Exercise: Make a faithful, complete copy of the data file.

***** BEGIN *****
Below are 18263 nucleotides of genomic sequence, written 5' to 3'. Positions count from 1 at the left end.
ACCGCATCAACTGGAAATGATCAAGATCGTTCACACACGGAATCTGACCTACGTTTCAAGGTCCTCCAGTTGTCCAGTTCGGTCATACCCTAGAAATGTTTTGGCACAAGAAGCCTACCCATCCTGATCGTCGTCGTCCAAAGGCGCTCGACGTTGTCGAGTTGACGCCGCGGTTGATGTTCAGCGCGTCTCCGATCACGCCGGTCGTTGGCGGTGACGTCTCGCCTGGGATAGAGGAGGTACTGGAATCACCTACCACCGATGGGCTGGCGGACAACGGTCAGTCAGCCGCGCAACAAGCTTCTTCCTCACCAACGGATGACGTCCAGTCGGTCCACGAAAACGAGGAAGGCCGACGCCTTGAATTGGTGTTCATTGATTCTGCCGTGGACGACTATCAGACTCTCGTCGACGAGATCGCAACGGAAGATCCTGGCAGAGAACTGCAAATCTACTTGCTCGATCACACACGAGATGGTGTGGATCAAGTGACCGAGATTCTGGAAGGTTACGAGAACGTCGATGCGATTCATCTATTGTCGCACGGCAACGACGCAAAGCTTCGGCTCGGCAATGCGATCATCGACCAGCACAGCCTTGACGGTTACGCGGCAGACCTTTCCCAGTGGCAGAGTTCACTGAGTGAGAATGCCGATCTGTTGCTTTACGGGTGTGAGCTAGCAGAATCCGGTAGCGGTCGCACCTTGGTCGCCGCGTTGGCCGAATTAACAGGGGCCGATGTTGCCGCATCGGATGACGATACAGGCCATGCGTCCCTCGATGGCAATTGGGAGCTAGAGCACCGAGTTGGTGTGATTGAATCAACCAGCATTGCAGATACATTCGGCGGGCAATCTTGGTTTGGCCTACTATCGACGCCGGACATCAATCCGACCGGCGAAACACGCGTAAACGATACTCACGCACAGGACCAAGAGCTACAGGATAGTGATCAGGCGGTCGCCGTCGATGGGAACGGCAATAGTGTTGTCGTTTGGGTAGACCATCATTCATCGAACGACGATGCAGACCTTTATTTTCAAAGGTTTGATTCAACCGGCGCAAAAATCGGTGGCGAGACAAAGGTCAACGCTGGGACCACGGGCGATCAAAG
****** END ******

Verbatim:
Below are 18263 nucleotides of genomic sequence, written 5' to 3'. Positions count from 1 at the left end.
ACCGCATCAACTGGAAATGATCAAGATCGTTCACACACGGAATCTGACCTACGTTTCAAGGTCCTCCAGTTGTCCAGTTCGGTCATACCCTAGAAATGTTTTGGCACAAGAAGCCTACCCATCCTGATCGTCGTCGTCCAAAGGCGCTCGACGTTGTCGAGTTGACGCCGCGGTTGATGTTCAGCGCGTCTCCGATCACGCCGGTCGTTGGCGGTGACGTCTCGCCTGGGATAGAGGAGGTACTGGAATCACCTACCACCGATGGGCTGGCGGACAACGGTCAGTCAGCCGCGCAACAAGCTTCTTCCTCACCAACGGATGACGTCCAGTCGGTCCACGAAAACGAGGAAGGCCGACGCCTTGAATTGGTGTTCATTGATTCTGCCGTGGACGACTATCAGACTCTCGTCGACGAGATCGCAACGGAAGATCCTGGCAGAGAACTGCAAATCTACTTGCTCGATCACACACGAGATGGTGTGGATCAAGTGACCGAGATTCTGGAAGGTTACGAGAACGTCGATGCGATTCATCTATTGTCGCACGGCAACGACGCAAAGCTTCGGCTCGGCAATGCGATCATCGACCAGCACAGCCTTGACGGTTACGCGGCAGACCTTTCCCAGTGGCAGAGTTCACTGAGTGAGAATGCCGATCTGTTGCTTTACGGGTGTGAGCTAGCAGAATCCGGTAGCGGTCGCACCTTGGTCGCCGCGTTGGCCGAATTAACAGGGGCCGATGTTGCCGCATCGGATGACGATACAGGCCATGCGTCCCTCGATGGCAATTGGGAGCTAGAGCACCGAGTTGGTGTGATTGAATCAACCAGCATTGCAGATACATTCGGCGGGCAATCTTGGTTTGGCCTACTATCGACGCCGGACATCAATCCGACCGGCGAAACACGCGTAAACGATACTCACGCACAGGACCAAGAGCTACAGGATAGTGATCAGGCGGTCGCCGTCGATGGGAACGGCAATAGTGTTGTCGTTTGGGTAGACCATCATTCATCGAACGACGATGCAGACCTTTATTTTCAAAGGTTTGATTCAACCGGCGCAAAAATCGGTGGCGAGACAAAGGTCAACGCTGGGACCACGGGCGATCAAAG